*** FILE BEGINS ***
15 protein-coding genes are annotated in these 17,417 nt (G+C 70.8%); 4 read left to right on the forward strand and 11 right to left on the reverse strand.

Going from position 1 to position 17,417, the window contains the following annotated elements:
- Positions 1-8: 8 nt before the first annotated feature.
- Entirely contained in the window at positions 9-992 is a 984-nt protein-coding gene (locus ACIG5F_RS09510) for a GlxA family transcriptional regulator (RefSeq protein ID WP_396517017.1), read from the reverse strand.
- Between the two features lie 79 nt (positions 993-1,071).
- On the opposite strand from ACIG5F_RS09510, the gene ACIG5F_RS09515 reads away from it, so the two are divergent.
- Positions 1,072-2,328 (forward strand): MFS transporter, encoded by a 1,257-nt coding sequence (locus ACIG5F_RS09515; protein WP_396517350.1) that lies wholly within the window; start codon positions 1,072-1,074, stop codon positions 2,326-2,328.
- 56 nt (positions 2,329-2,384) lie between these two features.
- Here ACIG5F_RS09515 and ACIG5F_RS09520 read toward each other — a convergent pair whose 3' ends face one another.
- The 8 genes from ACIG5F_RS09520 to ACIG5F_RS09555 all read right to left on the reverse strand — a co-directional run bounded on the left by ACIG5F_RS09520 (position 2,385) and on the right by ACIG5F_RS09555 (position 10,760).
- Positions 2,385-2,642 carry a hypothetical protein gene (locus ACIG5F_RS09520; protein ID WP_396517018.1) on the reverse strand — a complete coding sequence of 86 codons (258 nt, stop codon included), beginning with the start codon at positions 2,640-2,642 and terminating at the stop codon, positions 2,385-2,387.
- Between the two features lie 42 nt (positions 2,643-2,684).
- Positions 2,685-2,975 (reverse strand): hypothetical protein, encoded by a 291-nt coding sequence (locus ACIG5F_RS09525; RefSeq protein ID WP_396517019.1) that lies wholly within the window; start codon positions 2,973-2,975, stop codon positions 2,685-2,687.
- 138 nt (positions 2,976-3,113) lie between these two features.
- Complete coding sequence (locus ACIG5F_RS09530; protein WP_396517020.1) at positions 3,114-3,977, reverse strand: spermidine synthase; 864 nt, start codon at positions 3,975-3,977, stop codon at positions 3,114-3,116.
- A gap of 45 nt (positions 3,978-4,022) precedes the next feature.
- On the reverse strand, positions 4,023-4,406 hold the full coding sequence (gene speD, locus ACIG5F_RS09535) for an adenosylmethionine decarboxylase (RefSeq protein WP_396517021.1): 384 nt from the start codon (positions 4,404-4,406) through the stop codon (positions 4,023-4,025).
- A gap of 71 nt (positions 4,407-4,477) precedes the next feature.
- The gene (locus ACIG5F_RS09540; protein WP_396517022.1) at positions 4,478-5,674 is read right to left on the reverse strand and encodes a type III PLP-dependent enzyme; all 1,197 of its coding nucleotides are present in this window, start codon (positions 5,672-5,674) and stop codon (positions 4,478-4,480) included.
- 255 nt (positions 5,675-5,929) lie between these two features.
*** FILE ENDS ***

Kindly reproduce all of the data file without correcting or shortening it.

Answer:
15 protein-coding genes are annotated in these 17,417 nt (G+C 70.8%); 4 read left to right on the forward strand and 11 right to left on the reverse strand.

Going from position 1 to position 17,417, the window contains the following annotated elements:
- Positions 1-8: 8 nt before the first annotated feature.
- Entirely contained in the window at positions 9-992 is a 984-nt protein-coding gene (locus ACIG5F_RS09510) for a GlxA family transcriptional regulator (RefSeq protein ID WP_396517017.1), read from the reverse strand.
- Between the two features lie 79 nt (positions 993-1,071).
- On the opposite strand from ACIG5F_RS09510, the gene ACIG5F_RS09515 reads away from it, so the two are divergent.
- Positions 1,072-2,328 (forward strand): MFS transporter, encoded by a 1,257-nt coding sequence (locus ACIG5F_RS09515; protein WP_396517350.1) that lies wholly within the window; start codon positions 1,072-1,074, stop codon positions 2,326-2,328.
- 56 nt (positions 2,329-2,384) lie between these two features.
- Here ACIG5F_RS09515 and ACIG5F_RS09520 read toward each other — a convergent pair whose 3' ends face one another.
- The 8 genes from ACIG5F_RS09520 to ACIG5F_RS09555 all read right to left on the reverse strand — a co-directional run bounded on the left by ACIG5F_RS09520 (position 2,385) and on the right by ACIG5F_RS09555 (position 10,760).
- Positions 2,385-2,642 carry a hypothetical protein gene (locus ACIG5F_RS09520; protein ID WP_396517018.1) on the reverse strand — a complete coding sequence of 86 codons (258 nt, stop codon included), beginning with the start codon at positions 2,640-2,642 and terminating at the stop codon, positions 2,385-2,387.
- Between the two features lie 42 nt (positions 2,643-2,684).
- Positions 2,685-2,975 (reverse strand): hypothetical protein, encoded by a 291-nt coding sequence (locus ACIG5F_RS09525; RefSeq protein ID WP_396517019.1) that lies wholly within the window; start codon positions 2,973-2,975, stop codon positions 2,685-2,687.
- 138 nt (positions 2,976-3,113) lie between these two features.
- Complete coding sequence (locus ACIG5F_RS09530; protein WP_396517020.1) at positions 3,114-3,977, reverse strand: spermidine synthase; 864 nt, start codon at positions 3,975-3,977, stop codon at positions 3,114-3,116.
- A gap of 45 nt (positions 3,978-4,022) precedes the next feature.
- On the reverse strand, positions 4,023-4,406 hold the full coding sequence (gene speD, locus ACIG5F_RS09535) for an adenosylmethionine decarboxylase (RefSeq protein WP_396517021.1): 384 nt from the start codon (positions 4,404-4,406) through the stop codon (positions 4,023-4,025).
- A gap of 71 nt (positions 4,407-4,477) precedes the next feature.
- The gene (locus ACIG5F_RS09540; protein WP_396517022.1) at positions 4,478-5,674 is read right to left on the reverse strand and encodes a type III PLP-dependent enzyme; all 1,197 of its coding nucleotides are present in this window, start codon (positions 5,672-5,674) and stop codon (positions 4,478-4,480) included.
- 255 nt (positions 5,675-5,929) lie between these two features.